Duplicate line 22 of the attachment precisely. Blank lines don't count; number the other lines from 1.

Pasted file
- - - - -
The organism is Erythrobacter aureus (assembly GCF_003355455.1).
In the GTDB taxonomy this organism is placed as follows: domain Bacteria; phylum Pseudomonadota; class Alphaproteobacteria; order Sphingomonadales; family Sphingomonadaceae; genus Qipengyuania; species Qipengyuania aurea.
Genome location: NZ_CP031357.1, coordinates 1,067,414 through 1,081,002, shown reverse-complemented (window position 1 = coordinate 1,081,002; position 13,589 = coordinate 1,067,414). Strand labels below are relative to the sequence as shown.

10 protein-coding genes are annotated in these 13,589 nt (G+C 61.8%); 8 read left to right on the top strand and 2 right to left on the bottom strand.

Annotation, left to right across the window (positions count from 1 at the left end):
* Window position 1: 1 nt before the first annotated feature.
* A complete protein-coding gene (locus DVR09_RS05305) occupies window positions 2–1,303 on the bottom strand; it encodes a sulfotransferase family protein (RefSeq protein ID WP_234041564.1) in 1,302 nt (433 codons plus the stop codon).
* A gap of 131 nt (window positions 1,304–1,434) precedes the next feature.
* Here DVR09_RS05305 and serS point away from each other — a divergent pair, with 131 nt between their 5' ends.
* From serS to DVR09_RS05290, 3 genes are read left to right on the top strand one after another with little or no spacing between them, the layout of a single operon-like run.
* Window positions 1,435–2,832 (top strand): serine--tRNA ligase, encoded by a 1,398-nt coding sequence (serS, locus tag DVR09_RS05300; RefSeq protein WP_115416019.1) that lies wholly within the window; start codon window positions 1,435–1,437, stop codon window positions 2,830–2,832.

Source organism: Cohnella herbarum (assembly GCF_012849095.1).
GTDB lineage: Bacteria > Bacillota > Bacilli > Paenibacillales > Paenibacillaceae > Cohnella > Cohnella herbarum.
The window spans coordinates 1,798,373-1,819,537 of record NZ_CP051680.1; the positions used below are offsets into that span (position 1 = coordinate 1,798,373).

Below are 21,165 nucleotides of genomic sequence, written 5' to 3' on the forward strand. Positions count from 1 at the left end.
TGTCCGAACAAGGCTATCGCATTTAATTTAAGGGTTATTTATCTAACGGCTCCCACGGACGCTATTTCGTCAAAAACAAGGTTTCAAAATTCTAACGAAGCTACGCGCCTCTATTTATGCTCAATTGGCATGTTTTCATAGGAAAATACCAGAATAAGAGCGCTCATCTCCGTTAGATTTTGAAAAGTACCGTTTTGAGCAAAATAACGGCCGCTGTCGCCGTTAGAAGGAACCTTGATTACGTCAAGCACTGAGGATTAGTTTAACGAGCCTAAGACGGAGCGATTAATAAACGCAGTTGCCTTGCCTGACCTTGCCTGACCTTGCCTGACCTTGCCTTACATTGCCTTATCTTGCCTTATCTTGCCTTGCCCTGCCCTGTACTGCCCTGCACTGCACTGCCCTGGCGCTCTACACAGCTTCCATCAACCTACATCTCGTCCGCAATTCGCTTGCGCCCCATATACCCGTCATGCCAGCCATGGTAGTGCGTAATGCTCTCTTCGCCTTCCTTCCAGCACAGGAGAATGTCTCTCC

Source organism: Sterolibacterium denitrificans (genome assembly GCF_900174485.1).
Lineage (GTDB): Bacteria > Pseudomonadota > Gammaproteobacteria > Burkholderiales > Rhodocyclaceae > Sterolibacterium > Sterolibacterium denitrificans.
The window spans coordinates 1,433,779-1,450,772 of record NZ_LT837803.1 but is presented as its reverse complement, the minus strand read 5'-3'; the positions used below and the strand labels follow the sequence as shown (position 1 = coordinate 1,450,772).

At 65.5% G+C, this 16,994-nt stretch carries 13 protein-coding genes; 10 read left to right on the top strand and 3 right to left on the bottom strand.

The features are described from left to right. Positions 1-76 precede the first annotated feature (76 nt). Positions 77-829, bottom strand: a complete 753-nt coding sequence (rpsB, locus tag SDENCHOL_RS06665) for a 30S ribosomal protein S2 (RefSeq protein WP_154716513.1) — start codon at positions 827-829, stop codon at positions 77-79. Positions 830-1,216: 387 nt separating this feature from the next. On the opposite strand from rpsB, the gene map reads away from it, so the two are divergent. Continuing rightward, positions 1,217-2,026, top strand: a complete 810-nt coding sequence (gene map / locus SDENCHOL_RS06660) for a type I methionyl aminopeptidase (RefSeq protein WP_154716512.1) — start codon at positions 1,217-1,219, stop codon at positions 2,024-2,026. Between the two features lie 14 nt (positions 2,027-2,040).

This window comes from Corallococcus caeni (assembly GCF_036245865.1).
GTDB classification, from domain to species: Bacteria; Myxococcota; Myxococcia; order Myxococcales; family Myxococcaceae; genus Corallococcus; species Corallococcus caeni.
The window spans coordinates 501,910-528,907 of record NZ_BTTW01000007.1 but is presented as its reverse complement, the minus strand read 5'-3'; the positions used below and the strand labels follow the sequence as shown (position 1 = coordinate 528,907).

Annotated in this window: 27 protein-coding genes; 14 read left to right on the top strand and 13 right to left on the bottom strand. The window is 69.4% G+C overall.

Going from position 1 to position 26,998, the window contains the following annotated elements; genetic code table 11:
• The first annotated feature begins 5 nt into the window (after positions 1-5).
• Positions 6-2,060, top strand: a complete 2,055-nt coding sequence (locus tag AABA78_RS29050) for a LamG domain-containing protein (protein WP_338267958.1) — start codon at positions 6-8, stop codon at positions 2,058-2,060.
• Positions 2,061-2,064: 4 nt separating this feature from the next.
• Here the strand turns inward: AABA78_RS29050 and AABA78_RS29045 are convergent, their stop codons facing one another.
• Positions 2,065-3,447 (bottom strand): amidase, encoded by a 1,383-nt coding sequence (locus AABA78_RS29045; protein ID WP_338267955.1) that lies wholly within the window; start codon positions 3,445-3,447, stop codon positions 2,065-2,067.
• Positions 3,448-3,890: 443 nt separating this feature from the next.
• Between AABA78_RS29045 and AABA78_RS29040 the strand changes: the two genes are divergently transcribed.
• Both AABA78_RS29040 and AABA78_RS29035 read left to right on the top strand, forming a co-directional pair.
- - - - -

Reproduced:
This window comes from Corallococcus caeni (assembly GCF_036245865.1).